Buying patriotism in the age of transparency
by Kai Hsing
Obama’s push to “Buy American” should make us all realize the need for real, raw information to be made readily available to consumers.
Going to work today, I took a train made by an Italian company that was assembled here in California while sipping Ethiopian coffee and reading a book printed in China – a now almost-cliché scenario replicated across communities throughout the U.S. with any combination of products and origins. Whether it’s a car instead of a train or Mexico instead of China, it’s nothing new to say that our economy has long been inevitably and inextricably global.
Which is why President Obama’s push for all of us to “Buy American” seemed to be a rather tired rhetorical device aimed at placating the xenophobic masses. Indeed, we all know that conditions of a globalized economy can be questionable at best, but there will be no return to a feudalistic retrofuturism anytime soon.
But what has changed in our lifetime is that global capitalism has gotten so complex and shape-shifting that we’ve long needed a redefinition of what “Buy American” really means.
A recent article in the New York Times that tried to sort out the anguishing identity crises of labeling automobiles as “American” or “foreign” found that:
… “domestic content” is not domestic at all. For the purposes of the window sticker, the government has decided that domestic content will include parts made in Canada. Under the North American Free Trade Act, domestic is even less clear because it also includes Mexico.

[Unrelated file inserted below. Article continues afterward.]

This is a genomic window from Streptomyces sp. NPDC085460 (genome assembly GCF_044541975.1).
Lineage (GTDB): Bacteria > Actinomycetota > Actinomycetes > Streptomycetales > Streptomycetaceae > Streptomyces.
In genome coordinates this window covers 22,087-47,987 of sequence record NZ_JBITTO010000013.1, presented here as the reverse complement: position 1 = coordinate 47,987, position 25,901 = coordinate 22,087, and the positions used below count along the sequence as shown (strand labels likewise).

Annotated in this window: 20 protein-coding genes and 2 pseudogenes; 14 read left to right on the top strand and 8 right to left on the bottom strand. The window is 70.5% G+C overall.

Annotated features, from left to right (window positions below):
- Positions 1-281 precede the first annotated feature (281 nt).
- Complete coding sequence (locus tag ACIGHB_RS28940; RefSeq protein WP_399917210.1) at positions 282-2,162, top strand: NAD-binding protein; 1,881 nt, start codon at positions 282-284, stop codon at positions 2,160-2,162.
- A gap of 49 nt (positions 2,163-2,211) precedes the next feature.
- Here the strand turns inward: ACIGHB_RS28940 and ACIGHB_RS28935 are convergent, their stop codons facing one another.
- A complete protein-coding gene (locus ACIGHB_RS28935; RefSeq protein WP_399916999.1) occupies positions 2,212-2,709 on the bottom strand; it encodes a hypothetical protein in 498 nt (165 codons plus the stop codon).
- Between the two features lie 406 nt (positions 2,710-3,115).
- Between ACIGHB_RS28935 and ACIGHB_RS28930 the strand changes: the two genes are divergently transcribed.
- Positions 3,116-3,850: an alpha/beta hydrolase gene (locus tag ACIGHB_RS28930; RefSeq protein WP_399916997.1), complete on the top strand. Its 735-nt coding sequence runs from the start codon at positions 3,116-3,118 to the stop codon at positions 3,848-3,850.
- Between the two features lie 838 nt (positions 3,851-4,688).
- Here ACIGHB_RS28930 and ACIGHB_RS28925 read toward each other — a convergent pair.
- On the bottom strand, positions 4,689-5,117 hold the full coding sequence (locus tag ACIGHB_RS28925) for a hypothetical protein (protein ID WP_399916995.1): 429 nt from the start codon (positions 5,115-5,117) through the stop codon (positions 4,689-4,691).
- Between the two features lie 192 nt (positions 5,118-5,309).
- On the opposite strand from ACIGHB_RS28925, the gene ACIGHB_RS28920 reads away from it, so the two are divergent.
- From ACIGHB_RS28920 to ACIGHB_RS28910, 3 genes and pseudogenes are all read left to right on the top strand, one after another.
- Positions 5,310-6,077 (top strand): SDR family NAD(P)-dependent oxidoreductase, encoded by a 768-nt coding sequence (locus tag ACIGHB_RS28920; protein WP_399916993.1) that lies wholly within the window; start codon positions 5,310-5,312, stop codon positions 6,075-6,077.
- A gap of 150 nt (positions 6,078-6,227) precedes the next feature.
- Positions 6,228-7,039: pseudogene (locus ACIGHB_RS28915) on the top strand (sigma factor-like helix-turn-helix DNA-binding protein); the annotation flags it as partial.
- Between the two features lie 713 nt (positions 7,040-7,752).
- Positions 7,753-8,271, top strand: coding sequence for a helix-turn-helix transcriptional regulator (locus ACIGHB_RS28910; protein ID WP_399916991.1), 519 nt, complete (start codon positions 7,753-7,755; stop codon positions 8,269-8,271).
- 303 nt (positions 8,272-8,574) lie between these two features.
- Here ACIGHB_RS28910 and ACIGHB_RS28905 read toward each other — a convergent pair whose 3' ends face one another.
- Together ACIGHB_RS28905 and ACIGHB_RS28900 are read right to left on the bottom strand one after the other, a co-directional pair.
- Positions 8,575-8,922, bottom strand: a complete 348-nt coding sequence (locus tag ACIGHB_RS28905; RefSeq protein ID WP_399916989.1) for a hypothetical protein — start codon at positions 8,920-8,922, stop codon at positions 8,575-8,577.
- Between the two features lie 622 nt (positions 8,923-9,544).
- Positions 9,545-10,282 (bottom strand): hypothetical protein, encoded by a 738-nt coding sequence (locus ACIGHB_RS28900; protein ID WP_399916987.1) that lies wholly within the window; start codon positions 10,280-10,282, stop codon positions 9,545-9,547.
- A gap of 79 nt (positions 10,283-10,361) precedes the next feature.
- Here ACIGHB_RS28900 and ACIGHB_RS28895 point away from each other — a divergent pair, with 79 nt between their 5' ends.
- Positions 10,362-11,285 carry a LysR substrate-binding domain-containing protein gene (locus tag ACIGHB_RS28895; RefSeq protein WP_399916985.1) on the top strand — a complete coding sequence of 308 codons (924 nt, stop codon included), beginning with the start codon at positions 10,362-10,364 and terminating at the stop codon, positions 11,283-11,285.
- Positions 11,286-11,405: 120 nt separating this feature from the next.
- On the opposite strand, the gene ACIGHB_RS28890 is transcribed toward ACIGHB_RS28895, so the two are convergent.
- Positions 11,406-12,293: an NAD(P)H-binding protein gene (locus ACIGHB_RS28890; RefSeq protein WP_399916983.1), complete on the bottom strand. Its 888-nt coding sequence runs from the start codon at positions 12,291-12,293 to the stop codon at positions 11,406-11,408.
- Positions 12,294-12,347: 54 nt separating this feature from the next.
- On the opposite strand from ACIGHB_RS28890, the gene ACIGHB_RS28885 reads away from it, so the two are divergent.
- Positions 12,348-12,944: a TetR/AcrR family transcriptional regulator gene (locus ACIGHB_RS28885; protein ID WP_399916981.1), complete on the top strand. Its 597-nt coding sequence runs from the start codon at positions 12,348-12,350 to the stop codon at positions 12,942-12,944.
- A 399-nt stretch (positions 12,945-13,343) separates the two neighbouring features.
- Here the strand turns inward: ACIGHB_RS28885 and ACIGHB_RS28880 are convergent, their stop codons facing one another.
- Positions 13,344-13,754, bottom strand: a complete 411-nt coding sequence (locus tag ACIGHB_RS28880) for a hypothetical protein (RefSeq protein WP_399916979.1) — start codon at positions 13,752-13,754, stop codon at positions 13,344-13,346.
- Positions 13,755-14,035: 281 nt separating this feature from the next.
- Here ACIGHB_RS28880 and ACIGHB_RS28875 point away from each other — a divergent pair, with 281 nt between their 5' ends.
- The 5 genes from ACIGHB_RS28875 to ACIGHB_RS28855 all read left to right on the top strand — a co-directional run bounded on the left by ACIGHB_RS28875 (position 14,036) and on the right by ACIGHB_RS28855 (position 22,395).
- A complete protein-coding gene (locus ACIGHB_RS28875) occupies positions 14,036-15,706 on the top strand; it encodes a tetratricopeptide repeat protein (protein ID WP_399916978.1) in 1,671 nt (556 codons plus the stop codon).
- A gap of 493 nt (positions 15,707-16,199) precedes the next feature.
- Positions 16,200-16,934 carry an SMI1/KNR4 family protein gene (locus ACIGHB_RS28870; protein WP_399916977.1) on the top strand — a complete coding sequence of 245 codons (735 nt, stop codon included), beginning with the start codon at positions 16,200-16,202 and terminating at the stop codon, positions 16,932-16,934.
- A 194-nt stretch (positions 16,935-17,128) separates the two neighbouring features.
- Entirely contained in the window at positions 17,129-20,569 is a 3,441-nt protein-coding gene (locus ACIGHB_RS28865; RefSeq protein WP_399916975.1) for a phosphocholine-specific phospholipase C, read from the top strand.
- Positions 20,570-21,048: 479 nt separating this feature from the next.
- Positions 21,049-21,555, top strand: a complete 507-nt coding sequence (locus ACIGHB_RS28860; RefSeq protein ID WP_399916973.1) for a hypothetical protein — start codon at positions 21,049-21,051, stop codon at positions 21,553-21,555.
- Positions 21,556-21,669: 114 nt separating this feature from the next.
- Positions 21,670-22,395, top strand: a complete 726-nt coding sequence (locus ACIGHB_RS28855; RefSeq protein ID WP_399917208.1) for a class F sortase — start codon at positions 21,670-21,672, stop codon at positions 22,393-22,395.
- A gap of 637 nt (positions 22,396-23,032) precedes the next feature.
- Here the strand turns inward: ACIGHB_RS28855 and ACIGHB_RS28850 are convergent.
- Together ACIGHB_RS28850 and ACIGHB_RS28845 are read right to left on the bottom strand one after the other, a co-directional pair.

Meanwhile, the labor of autoworkers assembling the vehicles is excluded from the calculation. Therefore, foreign carmakers with assembly plants in the United States are penalized because they cannot factor in the value of their American workers’ labor.
Reporting the origin of the engine and transmission is also tricky. Take Honda’s engine plant in Anna, Ohio. Although the engine of the Acura RDX is made there, Japan is listed as the country of origin. That is because one expensive part, the turbocharger, is imported from Japan (and installed by Ohio workers).
Considering that NAFTA and the United States historically have always placed nearly all of the emphasis and value on material goods and none on labor, how does the average consumer navigate through all the post-national corporate entanglements, if you don’t have the New York Times to do the research and create a handy interactive guide?
It’s mandated that all packaged food in this country must have its ingredients and nutritional value labeled so that consumers are more aware of the consequences of their purchases. Shouldn’t the origins of non-food items be just as consequential?
No matter what your definition of buying American is, real conversations and informed decisions can’t begin to happen without having the real, raw information made readily available to consumers. There would be some practical challenges at first in requiring labels to list where a product’s materials are derived from, where it is assembled and packaged, or even where the product’s parent company is headquartered. But if President Obama is serious about encouraging Americans to consider supporting “American” products, then at least give all consumers the opportunity to see the full picture and let them decide for themselves what it means to “Buy American.” Let’s require all products to include information about where it came from and who benefits from its purchase. In this so-called age of transparency, we should expect nothing less.